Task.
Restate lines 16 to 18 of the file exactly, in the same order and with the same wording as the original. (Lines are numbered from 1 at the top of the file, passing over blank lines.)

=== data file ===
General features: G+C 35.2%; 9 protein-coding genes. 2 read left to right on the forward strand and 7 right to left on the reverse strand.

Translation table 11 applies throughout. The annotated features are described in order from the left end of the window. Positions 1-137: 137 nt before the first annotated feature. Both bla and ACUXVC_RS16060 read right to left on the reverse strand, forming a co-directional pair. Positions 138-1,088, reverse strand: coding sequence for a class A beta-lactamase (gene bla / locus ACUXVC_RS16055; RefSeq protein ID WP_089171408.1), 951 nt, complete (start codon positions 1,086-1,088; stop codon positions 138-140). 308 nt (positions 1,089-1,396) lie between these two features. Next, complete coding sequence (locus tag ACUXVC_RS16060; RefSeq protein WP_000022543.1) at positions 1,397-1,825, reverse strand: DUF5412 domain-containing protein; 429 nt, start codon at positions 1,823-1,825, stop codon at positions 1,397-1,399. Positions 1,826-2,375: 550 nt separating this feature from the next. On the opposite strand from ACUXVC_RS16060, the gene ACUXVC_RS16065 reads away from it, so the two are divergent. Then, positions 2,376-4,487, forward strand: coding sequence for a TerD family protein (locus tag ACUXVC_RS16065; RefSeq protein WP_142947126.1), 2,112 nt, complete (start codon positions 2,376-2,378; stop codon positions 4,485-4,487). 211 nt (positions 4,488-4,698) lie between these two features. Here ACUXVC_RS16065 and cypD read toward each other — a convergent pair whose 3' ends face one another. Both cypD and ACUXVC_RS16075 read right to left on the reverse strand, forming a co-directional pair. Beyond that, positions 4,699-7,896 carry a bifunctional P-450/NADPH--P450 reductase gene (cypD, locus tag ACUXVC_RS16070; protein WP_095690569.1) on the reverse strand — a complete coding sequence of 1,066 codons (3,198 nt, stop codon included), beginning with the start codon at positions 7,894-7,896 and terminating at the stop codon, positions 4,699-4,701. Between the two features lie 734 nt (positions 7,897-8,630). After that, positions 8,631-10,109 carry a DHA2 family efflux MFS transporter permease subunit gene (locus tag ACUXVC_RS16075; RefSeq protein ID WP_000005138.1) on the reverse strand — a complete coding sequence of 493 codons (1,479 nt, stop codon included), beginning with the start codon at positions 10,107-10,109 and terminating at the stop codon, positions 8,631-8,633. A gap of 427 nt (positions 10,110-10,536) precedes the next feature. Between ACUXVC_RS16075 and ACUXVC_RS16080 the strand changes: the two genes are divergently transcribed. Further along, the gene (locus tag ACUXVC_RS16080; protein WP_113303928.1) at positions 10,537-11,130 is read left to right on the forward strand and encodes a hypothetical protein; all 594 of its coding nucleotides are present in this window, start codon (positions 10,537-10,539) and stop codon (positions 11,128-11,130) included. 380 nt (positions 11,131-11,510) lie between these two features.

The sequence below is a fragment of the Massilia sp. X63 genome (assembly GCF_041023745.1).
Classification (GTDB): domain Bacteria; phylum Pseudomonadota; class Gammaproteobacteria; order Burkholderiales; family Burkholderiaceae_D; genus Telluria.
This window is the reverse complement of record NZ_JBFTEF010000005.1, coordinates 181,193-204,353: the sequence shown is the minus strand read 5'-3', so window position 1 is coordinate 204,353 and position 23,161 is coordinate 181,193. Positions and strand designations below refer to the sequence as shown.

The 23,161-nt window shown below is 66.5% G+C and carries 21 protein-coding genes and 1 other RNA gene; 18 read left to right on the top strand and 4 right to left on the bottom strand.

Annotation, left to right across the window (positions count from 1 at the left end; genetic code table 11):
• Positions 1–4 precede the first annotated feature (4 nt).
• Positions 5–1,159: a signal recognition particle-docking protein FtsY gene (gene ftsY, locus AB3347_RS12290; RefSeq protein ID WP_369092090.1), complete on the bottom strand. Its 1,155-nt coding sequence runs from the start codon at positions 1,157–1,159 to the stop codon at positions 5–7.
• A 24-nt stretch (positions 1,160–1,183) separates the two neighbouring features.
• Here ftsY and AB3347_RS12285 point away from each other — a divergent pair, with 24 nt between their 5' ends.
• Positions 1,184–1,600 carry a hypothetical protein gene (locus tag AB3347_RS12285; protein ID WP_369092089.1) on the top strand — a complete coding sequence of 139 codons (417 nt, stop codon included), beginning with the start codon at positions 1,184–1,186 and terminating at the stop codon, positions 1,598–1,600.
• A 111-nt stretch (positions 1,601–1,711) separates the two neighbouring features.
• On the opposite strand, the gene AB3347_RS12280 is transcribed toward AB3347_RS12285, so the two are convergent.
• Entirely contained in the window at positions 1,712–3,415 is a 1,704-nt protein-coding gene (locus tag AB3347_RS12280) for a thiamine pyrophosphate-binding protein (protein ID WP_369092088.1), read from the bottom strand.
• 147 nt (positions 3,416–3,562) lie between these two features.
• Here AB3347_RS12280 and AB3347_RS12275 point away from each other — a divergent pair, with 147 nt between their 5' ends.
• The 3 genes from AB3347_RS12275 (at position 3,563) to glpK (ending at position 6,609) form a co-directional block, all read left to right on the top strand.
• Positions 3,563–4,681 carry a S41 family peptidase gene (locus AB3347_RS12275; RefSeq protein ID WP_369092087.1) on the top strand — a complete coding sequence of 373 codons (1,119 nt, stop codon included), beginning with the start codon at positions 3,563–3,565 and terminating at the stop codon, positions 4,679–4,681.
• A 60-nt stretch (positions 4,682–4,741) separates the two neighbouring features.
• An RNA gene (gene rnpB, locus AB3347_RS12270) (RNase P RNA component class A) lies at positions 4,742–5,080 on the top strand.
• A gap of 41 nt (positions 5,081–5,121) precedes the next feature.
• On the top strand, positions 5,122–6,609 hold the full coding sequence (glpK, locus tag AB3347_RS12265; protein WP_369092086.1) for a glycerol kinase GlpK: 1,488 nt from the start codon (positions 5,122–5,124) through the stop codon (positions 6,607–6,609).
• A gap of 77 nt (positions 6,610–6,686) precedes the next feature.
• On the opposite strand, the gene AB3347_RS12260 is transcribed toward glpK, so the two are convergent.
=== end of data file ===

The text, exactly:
• 147 nt (positions 3,416–3,562) lie between these two features.
• Here AB3347_RS12280 and AB3347_RS12275 point away from each other — a divergent pair, with 147 nt between their 5' ends.
• The 3 genes from AB3347_RS12275 (at position 3,563) to glpK (ending at position 6,609) form a co-directional block, all read left to right on the top strand.